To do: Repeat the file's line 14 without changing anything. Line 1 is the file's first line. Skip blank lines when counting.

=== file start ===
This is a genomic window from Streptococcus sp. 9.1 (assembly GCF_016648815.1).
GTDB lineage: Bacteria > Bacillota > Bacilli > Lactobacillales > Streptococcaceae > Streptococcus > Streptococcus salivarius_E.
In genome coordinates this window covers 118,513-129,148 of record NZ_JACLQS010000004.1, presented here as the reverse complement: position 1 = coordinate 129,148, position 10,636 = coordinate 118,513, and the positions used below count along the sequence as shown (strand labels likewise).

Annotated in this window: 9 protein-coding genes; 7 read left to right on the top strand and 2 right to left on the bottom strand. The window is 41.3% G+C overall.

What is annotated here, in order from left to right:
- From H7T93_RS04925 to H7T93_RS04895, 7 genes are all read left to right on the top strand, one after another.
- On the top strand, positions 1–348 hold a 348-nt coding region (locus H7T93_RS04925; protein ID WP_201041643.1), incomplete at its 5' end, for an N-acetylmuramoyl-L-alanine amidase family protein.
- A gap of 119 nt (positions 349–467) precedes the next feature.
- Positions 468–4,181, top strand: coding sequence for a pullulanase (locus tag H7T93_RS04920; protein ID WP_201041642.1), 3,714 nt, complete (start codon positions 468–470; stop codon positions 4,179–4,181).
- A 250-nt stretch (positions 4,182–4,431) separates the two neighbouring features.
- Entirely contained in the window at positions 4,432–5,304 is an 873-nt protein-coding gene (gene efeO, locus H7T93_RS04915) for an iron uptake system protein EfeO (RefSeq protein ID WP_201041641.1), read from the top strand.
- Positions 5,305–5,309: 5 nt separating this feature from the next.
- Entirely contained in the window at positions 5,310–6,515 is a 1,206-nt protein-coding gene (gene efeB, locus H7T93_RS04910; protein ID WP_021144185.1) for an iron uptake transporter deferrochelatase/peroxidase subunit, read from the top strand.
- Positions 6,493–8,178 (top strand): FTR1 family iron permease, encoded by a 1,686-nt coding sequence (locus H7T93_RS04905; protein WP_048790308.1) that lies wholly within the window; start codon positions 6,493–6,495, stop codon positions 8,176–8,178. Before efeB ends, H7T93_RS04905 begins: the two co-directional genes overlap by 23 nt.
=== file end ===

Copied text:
- Positions 6,493–8,178 (top strand): FTR1 family iron permease, encoded by a 1,686-nt coding sequence (locus H7T93_RS04905; protein WP_048790308.1) that lies wholly within the window; start codon positions 6,493–6,495, stop codon positions 8,176–8,178. Before efeB ends, H7T93_RS04905 begins: the two co-directional genes overlap by 23 nt.